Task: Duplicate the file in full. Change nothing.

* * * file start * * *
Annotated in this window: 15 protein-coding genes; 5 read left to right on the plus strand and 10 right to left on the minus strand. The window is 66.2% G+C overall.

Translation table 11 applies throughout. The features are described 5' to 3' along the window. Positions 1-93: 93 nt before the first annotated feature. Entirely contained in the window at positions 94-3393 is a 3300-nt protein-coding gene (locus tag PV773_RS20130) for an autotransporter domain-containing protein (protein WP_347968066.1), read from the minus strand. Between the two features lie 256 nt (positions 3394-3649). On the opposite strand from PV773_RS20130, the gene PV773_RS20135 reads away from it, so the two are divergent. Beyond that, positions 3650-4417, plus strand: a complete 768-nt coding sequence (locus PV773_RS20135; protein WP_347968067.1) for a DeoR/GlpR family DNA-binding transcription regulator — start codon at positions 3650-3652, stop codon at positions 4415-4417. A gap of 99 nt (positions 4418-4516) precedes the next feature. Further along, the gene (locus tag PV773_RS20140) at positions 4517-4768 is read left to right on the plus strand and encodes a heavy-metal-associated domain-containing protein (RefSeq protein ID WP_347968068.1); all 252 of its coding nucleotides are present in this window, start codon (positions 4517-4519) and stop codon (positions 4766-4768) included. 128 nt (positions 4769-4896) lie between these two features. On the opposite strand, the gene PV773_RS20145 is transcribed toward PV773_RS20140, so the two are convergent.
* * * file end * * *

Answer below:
Annotated in this window: 15 protein-coding genes; 5 read left to right on the plus strand and 10 right to left on the minus strand. The window is 66.2% G+C overall.

Translation table 11 applies throughout. The features are described 5' to 3' along the window. Positions 1-93: 93 nt before the first annotated feature. Entirely contained in the window at positions 94-3393 is a 3300-nt protein-coding gene (locus tag PV773_RS20130) for an autotransporter domain-containing protein (protein WP_347968066.1), read from the minus strand. Between the two features lie 256 nt (positions 3394-3649). On the opposite strand from PV773_RS20130, the gene PV773_RS20135 reads away from it, so the two are divergent. Beyond that, positions 3650-4417, plus strand: a complete 768-nt coding sequence (locus PV773_RS20135; protein WP_347968067.1) for a DeoR/GlpR family DNA-binding transcription regulator — start codon at positions 3650-3652, stop codon at positions 4415-4417. A gap of 99 nt (positions 4418-4516) precedes the next feature. Further along, the gene (locus tag PV773_RS20140) at positions 4517-4768 is read left to right on the plus strand and encodes a heavy-metal-associated domain-containing protein (RefSeq protein ID WP_347968068.1); all 252 of its coding nucleotides are present in this window, start codon (positions 4517-4519) and stop codon (positions 4766-4768) included. 128 nt (positions 4769-4896) lie between these two features. On the opposite strand, the gene PV773_RS20145 is transcribed toward PV773_RS20140, so the two are convergent.